Ok, so this is a list I started writing recently in response to James‘s article about performing spoken word pieces, and Tim Clare‘s glorious deconstruction of the Apples & Snakes poetry tips that James links to in his piece.

Firstly, I’d just like to say (as no doubt I have before) that I’m not that into the term “Performance Poetry”, as if it was somehow some kind of sub-genre of actual poetry (like what you read about in books). Any poem can be a performance poem or a written down poem, although it’s true that you can get away with a bit more when you’re reading something out than when you’re presenting it in written form. I’ve often shuddered when re-reading something that worked really well live and seen all the repeated words and dodgy allusions.

Anyway, here’s my tips, anyway, to add to the no doubt burgeoning list of advice for would-be poets, or just actual poets.

1. Read poetry.

This is pretty much the most important one. You can write all the words you want to, and some of them may even like each other and get along famously, but if you don’t read poetry then it’s a bit rude to pretend that you can write it. I’m sure it’s possible to do so, but I’ve never met a poet whose work I respect (with one notable exception) who doesn’t regularly read poetry. I’m not suggesting you need to be conversant with the entire literary canon before you pick up your pen, but I don’t believe it’s possible to write good poetry without being aware of the weight of the dead poets on your back.

2. Don’t worry if you can’t remember the words

There’s a lot of ridiculous bravado in the performance poetry scene about memorising every single piece perfectly. Personally I reckon this is a) unnecessary, and b) a waste of time. Unless you’re a member of the leisured classes, or in the position where you can spend a vast amount of your spare time memorising every word, there’s no shame in bringing your notebook / lines on stage with you. I’m not saying that you shouldn’t practice performing a poem – it’s probably going to go better if you know what’s coming next and how you intend to say it, but don’t let the fact that you can’t remember the whole thing off by heart put you off reading it out.

That said, if you are going to read from paper on stage, be aware of where you are holding the paper. I’ve seen no end of poets (myself included) perform an entire set whilst holding a sheet of a4 in front of their face. It’s not a good look.

3. Don’t use lazy rhymes

There’s a possibly fallacious assumption amongst many poets that as long as the message you’re portraying is interesting and engaging, it doesn’t matter that you’re using really obvious rhymes and shoe-horning your message into a load of dubious four-line couplets. I’m not opposed to rhyming in the slightest, but if the audience can predict exactly how you’re going to finish off the next line then you’re not doing it right.

4. Learn how to use a microphone

With quite a lot of microphones, if you hold it in the traditional manner, you’ll end up with loud crackles and pops when you pronounce your ‘plosives’. If you remember, it’s good to hold the mic sideways on, which should reduce this a lot. It took me about four years to find this out and I really wish someone had told me this sooner.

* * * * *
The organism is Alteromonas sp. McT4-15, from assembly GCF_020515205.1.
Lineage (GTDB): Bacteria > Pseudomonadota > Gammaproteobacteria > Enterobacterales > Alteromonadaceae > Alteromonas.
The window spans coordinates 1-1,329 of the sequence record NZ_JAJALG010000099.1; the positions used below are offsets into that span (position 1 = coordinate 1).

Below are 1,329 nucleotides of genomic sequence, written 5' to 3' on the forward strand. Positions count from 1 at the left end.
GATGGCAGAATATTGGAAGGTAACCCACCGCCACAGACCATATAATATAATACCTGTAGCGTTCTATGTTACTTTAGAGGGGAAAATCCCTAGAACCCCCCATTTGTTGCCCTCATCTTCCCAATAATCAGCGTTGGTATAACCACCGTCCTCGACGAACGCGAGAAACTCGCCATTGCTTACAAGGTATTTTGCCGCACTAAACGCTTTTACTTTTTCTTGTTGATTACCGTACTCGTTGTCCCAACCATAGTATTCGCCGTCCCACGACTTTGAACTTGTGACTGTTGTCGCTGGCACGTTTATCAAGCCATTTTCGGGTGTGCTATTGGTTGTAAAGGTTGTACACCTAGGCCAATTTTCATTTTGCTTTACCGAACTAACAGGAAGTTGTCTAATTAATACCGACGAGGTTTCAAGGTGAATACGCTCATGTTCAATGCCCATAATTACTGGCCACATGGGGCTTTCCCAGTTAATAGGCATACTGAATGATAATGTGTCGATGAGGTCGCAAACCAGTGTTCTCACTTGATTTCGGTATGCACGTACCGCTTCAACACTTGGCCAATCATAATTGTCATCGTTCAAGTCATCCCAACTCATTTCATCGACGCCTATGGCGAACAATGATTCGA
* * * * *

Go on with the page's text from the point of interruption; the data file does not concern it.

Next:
5. Never apologise

This comes from James’s creative writing workshops, but should really go without saying. If you’re going to step on stage and introduce your piece with “I’m really sorry, this isn’t very good”, or worse, “Wow. That last poet was awesome. I’m sorry- this is going to sound super-dull in comparison.” then you’re not really setting the best mood for reading your beautiful words.

6. Don’t tell people what to think

You may have a really important message and a deep desire to make the world sit up and listen to you, but there are so many better ways to make your point than telling people what to do. I’m aware of the hideous irony of railing against didacticism in a blog post telling people my ideas about how to perform poetry, so I’m just going to put a fragment of doggerel that I wrote about didacticism here. With lazy rhymes and everything. I am large.

Dear traveller, may I advise
A simple measure for the wise
A starting gambit, an open play
For those who wish to join the fray

T’is GRAVITAS, a simple choice
It adds momentum to your voice
But if you pick this dark revue
Between the acts, it laughs at you

A microphone will raise the voice
Switched on, it doesn’t have the choice
(It makes the people listen too
But do not tell them what to do)
It means one needs not to shout
But give the benefit of the doubt…

7. Don’t think you’re getting into this to make money

Yes, some people do make money out of poetry. But they’re in a very very small minority. And most of them aren’t making their living from directly writing poetry, but doing things like poetry workshops and other parts of the poetry-service-industry. Plus, if you’re getting into poetry to make money then YOU ARE DOING IT WRONG.

8 – 11.

At this point I was running vaguely low on items, and also was slightly drunk. I can’t work out what the hell point 10 is supposed to be. So these last four points aren’t as precise as the last seven were.

– be relentlessly cheerful

Easier said than done.

– Drink

Really? Possibly. But not too much.

Who am I kidding?


Possibly true. Certainly incoherent.

– Don’t worry about no-one understanding what you’re talking about

In the end, you’re mostly writing for your own enjoyment. So don’t give up just because all your new poems are about property law or the 2006 Lib Dem leadership contest. Um. See point 7.

And that’s the lot. Good advice? Probably not. But I guess it’s worth thinking about. Any other suggestions?